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A TALE FOR THE TIME BEING: A Novel ~ Ruth Ozeki

Monday, December 5th, 2016

A nearly perfect read, which came into my awareness with nearly perfect timing, and gave me a nearly perfect excuse to do nothing else except read; Exquisite.

The story begins with a 16-year-old girls voice saying:  “Hi! My name is Nao, and I am a time being. Do you know what a time being is?  Well, if you give me a moment, I will tell you.” This child’s story is compelling and sometimes funny and sometimes very difficult.  Nao is trying to figure out life and how to live it after having been living the “good” life in California and now whisked back to Japan in the dot com bust.   Her father is extremely depressed and it is affecting the whole family.  The guilt, the anger, the shame is difficult to understand and yet it draws one into the story.  The bullying and shaming that Nao must endure is horrific.

There is a second story that takes place on an island on the British Columbia Coastline.   Ruth, a writer, is wandering the beach and finds a “Hello Kitty” lunch pail in a heavy plastic shipping bag.  When opened the lunch pail contains a journal and a Kamikaze pilot’s letters and watch, it appears to be debris from the Japanese tsunami of 2011.  It is Nao’s journal and her story and history.

The story is also about the Zen experience of life as shared by Nao’s lessons from her 104 year old great grandmother, who is the mother of the Kamikaze pilot.  How can there be humor in such a story?  There is a great deal of humor in the story.  The characters on the island truly come alive and participate in the story.  Ruth and her partner Oliver are strong characters in their own right.  Fact and fiction twirl about as compliments to understanding the deeper issues facing each person-culture.  Is Nao still alive and well?  How could this person be tracked down and could they all be on the Internet?

My book group chose this book and so it is apart of my own library.  The other members of the group discovered that there was a reader’s play of this story being performed in the city and they bought tickets and went to the performance.  We cannot stop talking about this book and we all agree that there is perfection in the writing of this story, which makes it a huge recommendation and a must read for so many people I know.    I just had to share it with you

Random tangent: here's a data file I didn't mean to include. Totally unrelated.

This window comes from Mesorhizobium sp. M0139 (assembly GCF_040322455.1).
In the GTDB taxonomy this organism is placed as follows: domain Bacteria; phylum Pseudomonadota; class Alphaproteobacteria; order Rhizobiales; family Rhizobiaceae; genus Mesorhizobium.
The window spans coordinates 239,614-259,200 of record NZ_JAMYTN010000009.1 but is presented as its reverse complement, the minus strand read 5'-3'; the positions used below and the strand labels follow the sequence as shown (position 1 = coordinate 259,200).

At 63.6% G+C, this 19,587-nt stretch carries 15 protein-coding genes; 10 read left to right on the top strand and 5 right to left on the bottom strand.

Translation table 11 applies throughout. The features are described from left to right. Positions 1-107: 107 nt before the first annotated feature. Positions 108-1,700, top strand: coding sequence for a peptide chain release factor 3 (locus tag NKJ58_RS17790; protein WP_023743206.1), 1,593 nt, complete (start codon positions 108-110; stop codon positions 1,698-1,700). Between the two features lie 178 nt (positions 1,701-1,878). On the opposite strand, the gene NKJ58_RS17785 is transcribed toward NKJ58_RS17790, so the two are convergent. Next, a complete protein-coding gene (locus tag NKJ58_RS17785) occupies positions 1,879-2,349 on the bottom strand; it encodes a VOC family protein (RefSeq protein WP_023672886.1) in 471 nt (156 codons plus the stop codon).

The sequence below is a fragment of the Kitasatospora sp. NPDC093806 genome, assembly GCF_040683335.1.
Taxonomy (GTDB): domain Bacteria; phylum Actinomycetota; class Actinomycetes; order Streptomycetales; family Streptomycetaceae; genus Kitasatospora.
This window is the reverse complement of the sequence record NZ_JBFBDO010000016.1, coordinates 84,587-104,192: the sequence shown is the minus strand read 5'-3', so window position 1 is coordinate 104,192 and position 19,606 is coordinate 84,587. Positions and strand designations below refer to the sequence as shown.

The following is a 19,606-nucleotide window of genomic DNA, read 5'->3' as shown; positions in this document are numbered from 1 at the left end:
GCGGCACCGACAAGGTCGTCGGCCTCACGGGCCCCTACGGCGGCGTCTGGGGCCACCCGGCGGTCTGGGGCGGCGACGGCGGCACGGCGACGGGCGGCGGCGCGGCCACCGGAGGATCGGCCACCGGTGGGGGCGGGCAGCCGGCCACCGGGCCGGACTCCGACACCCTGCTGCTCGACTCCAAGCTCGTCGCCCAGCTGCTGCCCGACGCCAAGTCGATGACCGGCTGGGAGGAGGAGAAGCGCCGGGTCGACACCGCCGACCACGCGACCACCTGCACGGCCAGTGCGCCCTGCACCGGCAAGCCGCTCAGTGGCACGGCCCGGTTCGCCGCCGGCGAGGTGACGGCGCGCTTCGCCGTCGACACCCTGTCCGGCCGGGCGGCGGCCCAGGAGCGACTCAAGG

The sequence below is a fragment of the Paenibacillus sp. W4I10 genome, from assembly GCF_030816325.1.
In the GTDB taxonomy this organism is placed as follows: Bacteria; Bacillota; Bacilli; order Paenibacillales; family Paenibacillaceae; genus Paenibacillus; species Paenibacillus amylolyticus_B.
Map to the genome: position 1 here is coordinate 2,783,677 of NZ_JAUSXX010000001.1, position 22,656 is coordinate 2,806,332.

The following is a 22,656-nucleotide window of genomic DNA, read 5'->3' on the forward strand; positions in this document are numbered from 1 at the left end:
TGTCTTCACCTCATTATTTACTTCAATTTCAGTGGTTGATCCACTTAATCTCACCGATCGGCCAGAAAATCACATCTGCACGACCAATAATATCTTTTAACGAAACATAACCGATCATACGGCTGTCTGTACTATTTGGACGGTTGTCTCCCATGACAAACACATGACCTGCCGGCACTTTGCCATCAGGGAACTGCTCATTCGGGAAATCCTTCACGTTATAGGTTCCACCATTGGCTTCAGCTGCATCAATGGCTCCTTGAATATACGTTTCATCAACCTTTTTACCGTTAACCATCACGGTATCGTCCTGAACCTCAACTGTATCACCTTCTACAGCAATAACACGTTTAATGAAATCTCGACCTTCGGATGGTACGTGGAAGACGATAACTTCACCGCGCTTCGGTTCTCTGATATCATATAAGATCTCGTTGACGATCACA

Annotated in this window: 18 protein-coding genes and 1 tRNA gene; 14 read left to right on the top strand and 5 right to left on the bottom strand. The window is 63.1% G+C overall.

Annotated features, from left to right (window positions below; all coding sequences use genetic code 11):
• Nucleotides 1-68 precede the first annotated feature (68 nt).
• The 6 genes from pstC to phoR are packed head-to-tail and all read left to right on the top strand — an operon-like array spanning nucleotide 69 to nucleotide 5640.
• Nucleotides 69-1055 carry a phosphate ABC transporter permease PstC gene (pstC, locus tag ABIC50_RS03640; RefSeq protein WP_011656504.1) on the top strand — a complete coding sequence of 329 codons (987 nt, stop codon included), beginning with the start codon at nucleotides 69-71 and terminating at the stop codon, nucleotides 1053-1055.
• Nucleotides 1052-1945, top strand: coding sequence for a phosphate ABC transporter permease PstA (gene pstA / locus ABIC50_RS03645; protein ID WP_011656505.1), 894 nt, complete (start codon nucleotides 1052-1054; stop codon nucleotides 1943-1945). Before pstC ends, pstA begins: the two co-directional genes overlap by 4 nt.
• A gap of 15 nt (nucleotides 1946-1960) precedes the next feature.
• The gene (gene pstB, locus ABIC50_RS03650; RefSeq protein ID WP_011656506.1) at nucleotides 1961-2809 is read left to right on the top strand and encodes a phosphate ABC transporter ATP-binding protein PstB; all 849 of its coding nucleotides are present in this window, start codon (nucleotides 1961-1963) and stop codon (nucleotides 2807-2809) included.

Bursting with symbolism, a story for our time – full of topics to discuss; breaks the barriers and expectations of traditional thinking.

Ruth Ozeki Webpage
Ruth Ozeki Twitter

From the website:

“Ruth Ozeki is a novelist, filmmaker, and Zen Buddhist priest.Her first two novels, My Year of Meats(1998) and All Over Creation (2003), have been translated into 11 languages and published in 14 countries. Her most recent work, A Tale for the Time-Being (2013), won the LA Times Book Prize, was shortlisted for the Man Booker Prize and the National Book Critic’s Circle Award, and has been published in over thirty countries. Ruth’s documentary and dramatic independent films, including Halving the Bones, have been shown on PBS, at the Sundance Film Festival, and at colleges and universities across the country. A longtime Buddhist practitioner, Ruth was ordained in 2010 and is affiliated with the Brooklyn Zen Center and the Everyday Zen Foundation. She lives in British Columbia and New York City, and is currently the Elizabeth Drew Professor of Creative Writing at Smith College.”

“Tantalizing”– The Washington Post
“A spellbinding tale.” – O, The Oprah Magazine
“Fractures Clichés” – ELLE
“Delightful.” – The New York Times Book Review
“Terrific”– The Seattle Times

Related:
Breakfast with Buddha
Lunch with Buddha